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Digital identity protection tool backed by Australian bank sends alerts for fraud

GBG provides identity tech for app defending against data breaches
Digital identity protection tool backed by Australian bank sends alerts for fraud
 

The venture scaling arm of Australia’s biggest bank has launched a digital identity protection tool that will alert users to potential identity theft or data breaches. Truyu is a project led by x15ventures, which is owned by Commonwealth Bank. Currently piloting with early customers, the digital ID app is a response to Australia’s significant problem with identity fraud, which a report in Finextra says now impacts almost 200,000 Australians a year.

A post on LinkedIn says users who sign up for Truyu will get alerts “the moment your identity is being used – or misused – online at major merchants, and if your email has been exposed in a data breach.” The project was developed with independent digital design studio Supermassive, integrating technology from identity vendor GBG, and will be available to consumers of any bank. “We can’t wait to see how it helps protect Australians from the financial, emotional, and social damage caused by identity fraud, and share what we learn along the way,” says the post.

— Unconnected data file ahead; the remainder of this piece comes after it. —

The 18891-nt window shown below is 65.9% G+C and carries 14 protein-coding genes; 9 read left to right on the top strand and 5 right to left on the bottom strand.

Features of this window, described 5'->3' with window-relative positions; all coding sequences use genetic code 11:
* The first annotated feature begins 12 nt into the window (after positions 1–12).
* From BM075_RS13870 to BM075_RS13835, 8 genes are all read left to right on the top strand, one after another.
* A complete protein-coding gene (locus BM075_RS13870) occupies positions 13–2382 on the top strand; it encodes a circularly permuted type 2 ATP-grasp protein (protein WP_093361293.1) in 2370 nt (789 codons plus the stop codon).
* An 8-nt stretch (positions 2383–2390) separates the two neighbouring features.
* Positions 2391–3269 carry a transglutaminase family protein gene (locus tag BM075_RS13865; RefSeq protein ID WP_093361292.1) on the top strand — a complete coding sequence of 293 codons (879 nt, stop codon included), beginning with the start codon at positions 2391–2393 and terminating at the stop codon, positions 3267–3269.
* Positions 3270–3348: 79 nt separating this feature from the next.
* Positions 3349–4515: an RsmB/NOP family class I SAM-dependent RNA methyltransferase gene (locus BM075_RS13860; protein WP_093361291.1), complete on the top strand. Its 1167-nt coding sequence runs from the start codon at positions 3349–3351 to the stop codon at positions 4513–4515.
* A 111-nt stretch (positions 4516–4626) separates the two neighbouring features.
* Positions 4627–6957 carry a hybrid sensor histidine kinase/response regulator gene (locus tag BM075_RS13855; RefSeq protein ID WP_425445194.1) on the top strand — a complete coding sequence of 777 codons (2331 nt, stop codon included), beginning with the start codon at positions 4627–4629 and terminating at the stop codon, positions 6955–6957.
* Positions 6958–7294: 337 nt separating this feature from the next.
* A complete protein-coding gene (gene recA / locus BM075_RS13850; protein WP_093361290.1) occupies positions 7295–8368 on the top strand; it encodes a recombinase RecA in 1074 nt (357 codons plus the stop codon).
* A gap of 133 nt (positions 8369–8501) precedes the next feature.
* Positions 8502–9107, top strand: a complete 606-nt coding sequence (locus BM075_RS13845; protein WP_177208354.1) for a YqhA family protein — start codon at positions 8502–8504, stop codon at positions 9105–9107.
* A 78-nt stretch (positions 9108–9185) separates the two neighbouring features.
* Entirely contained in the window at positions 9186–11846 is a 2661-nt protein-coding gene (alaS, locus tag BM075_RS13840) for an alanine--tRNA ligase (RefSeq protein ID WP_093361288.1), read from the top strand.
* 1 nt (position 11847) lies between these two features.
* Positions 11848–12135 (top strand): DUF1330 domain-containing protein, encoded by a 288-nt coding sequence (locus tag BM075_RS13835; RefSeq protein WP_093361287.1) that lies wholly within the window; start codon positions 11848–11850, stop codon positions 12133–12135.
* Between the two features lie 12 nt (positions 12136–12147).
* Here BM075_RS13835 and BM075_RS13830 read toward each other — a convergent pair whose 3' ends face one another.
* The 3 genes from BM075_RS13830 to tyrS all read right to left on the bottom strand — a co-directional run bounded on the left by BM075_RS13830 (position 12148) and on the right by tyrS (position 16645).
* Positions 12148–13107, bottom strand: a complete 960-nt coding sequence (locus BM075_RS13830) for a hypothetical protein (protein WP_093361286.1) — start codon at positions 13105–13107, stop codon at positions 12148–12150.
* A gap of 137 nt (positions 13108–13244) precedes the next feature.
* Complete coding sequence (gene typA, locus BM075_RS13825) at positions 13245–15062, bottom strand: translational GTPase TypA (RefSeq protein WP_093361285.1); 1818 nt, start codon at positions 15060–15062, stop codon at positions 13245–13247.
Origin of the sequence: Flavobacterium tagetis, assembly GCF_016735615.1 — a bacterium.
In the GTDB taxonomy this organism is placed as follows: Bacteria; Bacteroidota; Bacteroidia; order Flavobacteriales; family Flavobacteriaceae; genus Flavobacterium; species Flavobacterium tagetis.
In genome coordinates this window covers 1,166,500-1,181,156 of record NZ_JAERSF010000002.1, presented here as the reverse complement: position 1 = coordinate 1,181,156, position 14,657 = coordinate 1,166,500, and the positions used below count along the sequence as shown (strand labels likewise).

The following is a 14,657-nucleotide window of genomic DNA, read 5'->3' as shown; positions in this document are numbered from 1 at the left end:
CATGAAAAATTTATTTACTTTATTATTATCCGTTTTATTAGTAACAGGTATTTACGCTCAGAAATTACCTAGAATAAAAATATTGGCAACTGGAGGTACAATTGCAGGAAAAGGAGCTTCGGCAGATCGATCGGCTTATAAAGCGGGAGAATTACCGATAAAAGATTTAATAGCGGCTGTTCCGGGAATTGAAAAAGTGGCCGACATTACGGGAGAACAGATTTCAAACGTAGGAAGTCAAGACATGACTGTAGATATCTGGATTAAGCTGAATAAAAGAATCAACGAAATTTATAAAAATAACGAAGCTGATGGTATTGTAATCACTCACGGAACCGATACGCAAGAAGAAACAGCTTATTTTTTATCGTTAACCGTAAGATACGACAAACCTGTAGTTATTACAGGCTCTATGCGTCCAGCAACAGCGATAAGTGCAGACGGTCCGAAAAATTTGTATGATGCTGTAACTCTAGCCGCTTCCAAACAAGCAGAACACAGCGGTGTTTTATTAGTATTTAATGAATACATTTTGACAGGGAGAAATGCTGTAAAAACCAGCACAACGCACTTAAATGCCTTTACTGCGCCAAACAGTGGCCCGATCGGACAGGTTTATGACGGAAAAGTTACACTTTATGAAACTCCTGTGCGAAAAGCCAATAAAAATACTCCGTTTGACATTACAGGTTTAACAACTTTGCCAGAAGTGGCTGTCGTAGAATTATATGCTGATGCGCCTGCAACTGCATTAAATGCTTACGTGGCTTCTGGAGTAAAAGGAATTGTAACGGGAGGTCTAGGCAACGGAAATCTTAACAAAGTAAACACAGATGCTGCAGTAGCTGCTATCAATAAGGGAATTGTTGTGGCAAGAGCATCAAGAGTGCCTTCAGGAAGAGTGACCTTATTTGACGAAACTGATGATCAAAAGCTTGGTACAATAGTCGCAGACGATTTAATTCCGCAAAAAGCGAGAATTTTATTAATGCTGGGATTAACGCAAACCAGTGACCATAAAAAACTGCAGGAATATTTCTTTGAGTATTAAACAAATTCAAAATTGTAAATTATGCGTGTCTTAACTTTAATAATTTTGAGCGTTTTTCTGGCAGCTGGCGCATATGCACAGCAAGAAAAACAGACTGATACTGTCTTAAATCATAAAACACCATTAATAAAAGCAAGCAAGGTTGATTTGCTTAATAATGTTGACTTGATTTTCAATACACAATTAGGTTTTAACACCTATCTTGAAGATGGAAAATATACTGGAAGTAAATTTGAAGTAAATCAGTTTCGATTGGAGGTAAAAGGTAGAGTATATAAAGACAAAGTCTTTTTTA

Of course, to protect your identity data, Truyu needs your identity data. “We get it – protecting  information by sharing information seems like a catch-22,” says a section on the Truyu website. “But with Truyu, your security is our focus, which means the minimal details we require are hashed and encrypted on our services, so no one, including us, can see them.”

And yet, the app is hardly an altruistic project. It is already available for download on the App Store and Google Play, and x15ventures has plans to market it as a service for merchants. Toby Norton-Smith, the venture firm’s managing director, calls Truyu “a great vehicle – already in the hands of consumers – to test what propositions drive most engagement and value for consumers, and how we can also reduce the cost for merchants to manage and respond to identity fraud.”

This week, Australian Minister for Finance and the Public Service Katy Gallagher announced $288.1 million in funding over a four-year period for Australia’s government-issued digital ID framework. In its recently launched International Identity Index, GBG ranks Australia’s digital ecosystem 22nd on a list of 48 countries.

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